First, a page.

First Painting Made Of Guru Nanak Dev Ji

First Painting Made Of Guru Nanak Dev Ji

Maharaja Ranjit Singh

Maharaja Ranjit Singh

    • Akbar’s son and heir top the Mughal throne, Jahangir was half Hindu (his mother being Hindu) and a religious moderate. The influence of his two Hindu queens (the Maharani Maanbai and Maharani Jagat) kept religious moderation as a centrepiece of state policy which was extended under his son, Emperor Shah Jahan, who was by blood 75% Hindu and less than 25% Moghul.
Taj Mahal

Taj Mahal

    • As northern area had already fallen to the Muslim invaders, the fall of Vijayanagar Empire in South to Muslim rulers marked the end of Hindu imperial assertions across India/ Hindustan. But, taking advantage of an over-stretched Mughal Empire, Hinduism once again rose to political prestige, under the Maratha Empire, from 1707 to 1761.
Chatrapati Shivaji Maharaj

Chatrapati Shivaji Maharaj

Maharana Pratap

Maharana Pratap

  • Muslim orthodoxy regained important role during the reign of Shah Jahan’s son and successor, Aurangzeb, a devout Sunni Muslim, who took the Mughal throne by force, putting his old, dying father in prison and killing elder brother Dara Shejoh. Aurangzeb was not tolerant of other faiths as his two predecessors were.
  • 1540 – 1961 Portuguese Colonial Rule on parts of India : The Goa Inquisition
    • The Portuguese colonised India in 1510, conquering many parts of the western coast and establishing several colonies in the east. By the end of the 19th century, Portuguese colonies in India were limited to Goa, Daman, Diu, Dadra, Nagar Haveli and Anjediva Island. Many Goans living under colonial rule resented the presence of the Portuguese colonialists for their brutal policies and mandates, and their relentless campaigns to convert the predominantly Hindu Goans to Christianity. Despite 14 revolts against Portuguese rule (the final attempt in 1912), none of these uprisings were successful in ending the colonial era. The failure of these uprisings to affect meaningful change was attributed to the lack of a broad, active support base and their localized nature. It took 14 years after India got Independence from the British Colonial rule, for Goa to get rid of the Portuguese colonial rule in 1961.
    • Christian missionaries from Portugal reached the Malabar Coast in the late 15th century and in collaboration with St Thomas Christians in Kerala sought to introduce the Latin Rite among them. One of the most brutal aspect of Portuguese colonial rule in Goa was what is known as ‘The Goa Inquisition‘. It was the office of the Christian Inquisition acting in Goa and the rest of the Portuguese empire in Asia. St. Francis Xavier, a highly revered christian priest, wrote a letter to Pope John III in a 1545 to requested for an Inquisition to be installed in Goa. It was installed eight years after the death of Francis Xavier in 1552. Established in 1560 and operating until 1774, this highly controversial institution was aimed primarily at Hindus and wayward new converts.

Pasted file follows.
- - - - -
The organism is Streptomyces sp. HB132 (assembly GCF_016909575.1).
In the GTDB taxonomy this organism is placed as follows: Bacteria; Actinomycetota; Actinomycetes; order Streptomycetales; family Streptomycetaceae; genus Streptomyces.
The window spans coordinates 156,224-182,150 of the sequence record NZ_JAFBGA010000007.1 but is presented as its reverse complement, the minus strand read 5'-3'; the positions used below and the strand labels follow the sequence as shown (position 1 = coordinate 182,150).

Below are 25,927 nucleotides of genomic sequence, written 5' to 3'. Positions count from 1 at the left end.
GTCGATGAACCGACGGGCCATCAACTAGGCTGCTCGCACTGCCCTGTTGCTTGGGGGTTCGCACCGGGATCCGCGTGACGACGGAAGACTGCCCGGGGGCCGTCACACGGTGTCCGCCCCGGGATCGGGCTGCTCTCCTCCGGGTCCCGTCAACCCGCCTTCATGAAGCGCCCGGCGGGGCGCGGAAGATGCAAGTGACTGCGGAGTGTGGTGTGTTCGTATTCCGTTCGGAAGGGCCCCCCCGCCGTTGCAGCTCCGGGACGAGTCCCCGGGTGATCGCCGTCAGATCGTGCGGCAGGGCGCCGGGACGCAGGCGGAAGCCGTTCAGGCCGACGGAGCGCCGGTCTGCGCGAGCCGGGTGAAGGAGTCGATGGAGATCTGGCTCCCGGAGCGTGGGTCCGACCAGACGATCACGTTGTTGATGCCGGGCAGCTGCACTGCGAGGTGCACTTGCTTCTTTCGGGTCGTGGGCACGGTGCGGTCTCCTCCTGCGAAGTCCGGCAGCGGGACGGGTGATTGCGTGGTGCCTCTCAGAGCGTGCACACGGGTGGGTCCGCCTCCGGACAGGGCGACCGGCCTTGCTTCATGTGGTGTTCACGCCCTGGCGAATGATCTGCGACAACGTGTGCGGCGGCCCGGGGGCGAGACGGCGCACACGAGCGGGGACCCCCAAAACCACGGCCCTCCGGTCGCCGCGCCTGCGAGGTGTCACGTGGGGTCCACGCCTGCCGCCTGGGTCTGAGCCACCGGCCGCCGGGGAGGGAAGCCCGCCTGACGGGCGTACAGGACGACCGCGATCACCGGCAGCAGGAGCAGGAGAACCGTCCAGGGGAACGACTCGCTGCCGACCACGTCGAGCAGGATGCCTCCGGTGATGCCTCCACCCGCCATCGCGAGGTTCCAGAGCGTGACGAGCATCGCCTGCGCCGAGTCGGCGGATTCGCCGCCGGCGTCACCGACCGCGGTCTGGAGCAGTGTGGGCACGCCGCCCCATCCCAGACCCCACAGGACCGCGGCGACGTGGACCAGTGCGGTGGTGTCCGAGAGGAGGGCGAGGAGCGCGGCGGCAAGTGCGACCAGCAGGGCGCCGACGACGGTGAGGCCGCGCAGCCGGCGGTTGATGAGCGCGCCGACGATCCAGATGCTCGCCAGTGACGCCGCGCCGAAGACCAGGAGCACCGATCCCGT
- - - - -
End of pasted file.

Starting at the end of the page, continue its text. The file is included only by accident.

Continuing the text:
• The Goa Inquisition : For more than 200 years; from 1540 to 1812, a period of darkness engulfed the local Hindu population of Goa and during this period all the Hindu idols in the state we now know as Goa in the western region of India, had been annihilated or had disappeared, all the temples had been destroyed and their sites and building material was in most cases utilized to erect new Christian Churches and chapels. Various viceregal and Church council decrees banished the Hindu priests from the Portuguese territories; the public practices of Hindu rites including marriage rites, were banned; the state took upon itself the task of bringing up Hindu orphan children; the Hindus were denied certain employments, while the Christians were preferred; it was ensured that the Hindus would not harass those who became Christians, and on the contrary, the Hindus were obliged to assemble periodically in Churches to listen to preaching or to the refutation of their religion.